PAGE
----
Philip Seymour Hoffman and a Double Standard over Drugs
We turn a blind eye to an unworkable law and assume it does not apply to people like us – then take draconian vengeance on others
Anyone who saw Philip Seymour Hoffman in the film A Late Quartet could sense an accident on its way to happening. We now know that the actor and the tortured violinist he portrayed were close to the same person. Acting is a dangerous calling, pushing its practitioners back and forth over the border of unreality.
Hoffman's death has been universally greeted as a tragedy. He struggled with addiction, seemed to recover, relapsed and died of what appears to have been an accidental overdose. The world of cinema mourns.
Does the law also mourn? It lumps Hoffman together with thousands found dead and friendless in urban backstreets, also with needles in their arms. It treats them all as outlaws. Such is the double standard that now governs the regulation of addictive substances that we have had to develop separate universes of condemnation.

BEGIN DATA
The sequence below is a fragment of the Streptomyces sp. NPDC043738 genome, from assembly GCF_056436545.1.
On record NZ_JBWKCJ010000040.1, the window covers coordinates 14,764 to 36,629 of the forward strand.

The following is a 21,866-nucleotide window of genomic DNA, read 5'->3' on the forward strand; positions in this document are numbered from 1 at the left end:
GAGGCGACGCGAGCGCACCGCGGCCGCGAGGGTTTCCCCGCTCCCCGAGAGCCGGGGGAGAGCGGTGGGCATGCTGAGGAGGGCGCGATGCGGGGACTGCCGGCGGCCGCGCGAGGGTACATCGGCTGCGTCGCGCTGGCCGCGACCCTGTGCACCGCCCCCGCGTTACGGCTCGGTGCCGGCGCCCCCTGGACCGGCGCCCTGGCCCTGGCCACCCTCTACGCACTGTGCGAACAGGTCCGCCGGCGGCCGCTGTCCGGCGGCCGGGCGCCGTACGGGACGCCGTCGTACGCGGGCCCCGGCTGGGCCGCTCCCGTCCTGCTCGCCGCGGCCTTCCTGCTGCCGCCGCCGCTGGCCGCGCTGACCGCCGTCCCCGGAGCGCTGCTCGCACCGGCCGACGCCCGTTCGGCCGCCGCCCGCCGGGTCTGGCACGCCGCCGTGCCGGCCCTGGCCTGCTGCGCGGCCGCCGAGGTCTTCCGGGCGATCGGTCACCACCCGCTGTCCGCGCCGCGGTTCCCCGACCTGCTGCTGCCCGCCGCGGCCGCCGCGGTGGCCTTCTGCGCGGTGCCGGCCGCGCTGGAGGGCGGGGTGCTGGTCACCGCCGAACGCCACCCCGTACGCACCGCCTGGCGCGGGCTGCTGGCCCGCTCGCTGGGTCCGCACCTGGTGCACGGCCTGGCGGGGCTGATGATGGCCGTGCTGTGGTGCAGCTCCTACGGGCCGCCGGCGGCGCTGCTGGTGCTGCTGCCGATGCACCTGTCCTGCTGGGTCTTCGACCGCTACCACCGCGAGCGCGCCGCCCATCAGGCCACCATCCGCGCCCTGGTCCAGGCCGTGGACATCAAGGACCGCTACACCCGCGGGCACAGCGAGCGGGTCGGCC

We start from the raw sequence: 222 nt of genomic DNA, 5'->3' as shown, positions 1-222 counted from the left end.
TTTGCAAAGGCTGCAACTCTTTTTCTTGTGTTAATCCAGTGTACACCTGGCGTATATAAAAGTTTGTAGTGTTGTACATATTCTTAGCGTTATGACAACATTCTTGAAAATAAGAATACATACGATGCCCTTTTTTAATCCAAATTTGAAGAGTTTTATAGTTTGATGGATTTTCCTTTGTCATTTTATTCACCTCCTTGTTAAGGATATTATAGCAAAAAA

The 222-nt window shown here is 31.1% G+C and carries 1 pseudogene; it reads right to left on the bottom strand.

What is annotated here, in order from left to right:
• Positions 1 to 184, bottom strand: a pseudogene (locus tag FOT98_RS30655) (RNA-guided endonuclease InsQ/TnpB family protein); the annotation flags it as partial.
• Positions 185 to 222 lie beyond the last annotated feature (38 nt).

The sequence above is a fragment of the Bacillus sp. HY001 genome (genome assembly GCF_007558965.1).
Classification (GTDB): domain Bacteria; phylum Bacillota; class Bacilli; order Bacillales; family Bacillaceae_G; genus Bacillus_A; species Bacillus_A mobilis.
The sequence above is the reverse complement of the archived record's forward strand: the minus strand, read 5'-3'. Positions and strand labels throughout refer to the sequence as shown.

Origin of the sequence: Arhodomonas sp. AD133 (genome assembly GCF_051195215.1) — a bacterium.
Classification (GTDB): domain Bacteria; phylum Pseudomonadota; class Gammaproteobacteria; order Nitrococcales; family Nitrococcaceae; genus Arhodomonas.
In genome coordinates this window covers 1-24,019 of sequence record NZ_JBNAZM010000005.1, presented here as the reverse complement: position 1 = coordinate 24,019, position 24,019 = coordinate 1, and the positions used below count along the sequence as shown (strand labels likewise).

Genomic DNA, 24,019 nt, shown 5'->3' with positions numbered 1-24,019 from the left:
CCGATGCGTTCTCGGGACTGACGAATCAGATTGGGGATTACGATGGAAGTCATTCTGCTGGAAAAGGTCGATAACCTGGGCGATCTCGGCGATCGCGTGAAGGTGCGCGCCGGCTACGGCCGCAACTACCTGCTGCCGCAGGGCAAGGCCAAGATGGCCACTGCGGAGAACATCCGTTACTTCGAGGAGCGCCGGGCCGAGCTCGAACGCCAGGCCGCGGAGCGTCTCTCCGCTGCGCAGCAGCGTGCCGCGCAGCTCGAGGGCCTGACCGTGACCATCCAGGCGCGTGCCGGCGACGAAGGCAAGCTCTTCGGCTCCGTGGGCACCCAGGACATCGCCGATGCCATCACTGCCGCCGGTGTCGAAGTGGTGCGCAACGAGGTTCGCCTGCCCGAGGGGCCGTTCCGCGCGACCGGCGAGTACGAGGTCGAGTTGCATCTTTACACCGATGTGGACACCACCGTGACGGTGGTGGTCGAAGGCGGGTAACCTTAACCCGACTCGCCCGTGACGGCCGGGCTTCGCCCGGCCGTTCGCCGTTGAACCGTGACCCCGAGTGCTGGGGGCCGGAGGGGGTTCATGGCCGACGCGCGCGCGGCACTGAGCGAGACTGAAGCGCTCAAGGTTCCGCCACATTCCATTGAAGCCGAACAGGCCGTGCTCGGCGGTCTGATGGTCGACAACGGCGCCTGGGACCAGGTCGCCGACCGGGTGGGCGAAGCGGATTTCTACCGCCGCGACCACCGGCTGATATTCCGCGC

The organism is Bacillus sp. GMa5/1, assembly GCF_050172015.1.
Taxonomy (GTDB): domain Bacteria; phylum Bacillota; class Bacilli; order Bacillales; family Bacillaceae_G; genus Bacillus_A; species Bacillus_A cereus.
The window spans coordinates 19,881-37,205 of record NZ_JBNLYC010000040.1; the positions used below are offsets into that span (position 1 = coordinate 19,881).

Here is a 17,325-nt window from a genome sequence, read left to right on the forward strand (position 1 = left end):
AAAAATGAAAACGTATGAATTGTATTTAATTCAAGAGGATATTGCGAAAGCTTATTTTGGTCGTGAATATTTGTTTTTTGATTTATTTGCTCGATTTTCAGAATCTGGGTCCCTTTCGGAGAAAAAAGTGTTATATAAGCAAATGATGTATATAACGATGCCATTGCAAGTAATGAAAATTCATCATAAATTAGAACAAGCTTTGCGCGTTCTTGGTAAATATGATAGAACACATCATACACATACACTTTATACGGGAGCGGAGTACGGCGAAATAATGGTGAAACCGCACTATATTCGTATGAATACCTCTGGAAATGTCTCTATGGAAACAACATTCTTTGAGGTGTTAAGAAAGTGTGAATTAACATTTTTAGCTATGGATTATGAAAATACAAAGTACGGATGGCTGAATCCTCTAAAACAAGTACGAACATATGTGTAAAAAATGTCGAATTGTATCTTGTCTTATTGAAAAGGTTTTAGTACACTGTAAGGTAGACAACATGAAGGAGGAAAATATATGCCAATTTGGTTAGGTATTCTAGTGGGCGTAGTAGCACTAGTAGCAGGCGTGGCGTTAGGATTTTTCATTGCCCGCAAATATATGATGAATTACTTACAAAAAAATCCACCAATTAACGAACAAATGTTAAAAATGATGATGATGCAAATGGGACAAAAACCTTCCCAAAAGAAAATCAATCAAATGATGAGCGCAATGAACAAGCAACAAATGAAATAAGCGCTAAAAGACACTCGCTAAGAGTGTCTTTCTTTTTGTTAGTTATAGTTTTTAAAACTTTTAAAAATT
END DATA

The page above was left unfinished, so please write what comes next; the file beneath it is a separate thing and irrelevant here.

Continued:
We cannot jail or otherwise hurl beyond the pale all who use drugs. We therefore treat some as "responsible users" and when something goes wrong mourn the tragedy. Offices, schools, hospitals, prisons, even parliament, are awash in illegal drug use. Their illegality is no deterrent. The courts could not handle proper enforcement, the prisons could not house the "criminals". In Hoffman's case his friends clearly knew that he was a drug addict. The police would have done nothing had they known.
So what do we do? We turn a blind eye to an unworkable law and assume it does not apply to people like us. We then relieve the implied guilt by taking draconian vengeance on those who supply drugs to those who need them, but who lack the friends and resources either to combat them or to avoid the law. Hospitals and police stations are littered each night with the wretched results.
There are no winners in the illegality of drugs, except the lucky ones who make money from it without getting caught. The only hope is that high-profile casualties such as Hoffman's might lead a few legislators to see the damage done by these laws and correct their ways. At least in some American states the door of legalisation is now ajar. Not so in Britain, where the most raging addiction is inertia.
© 2014 Guardian News and Media Limited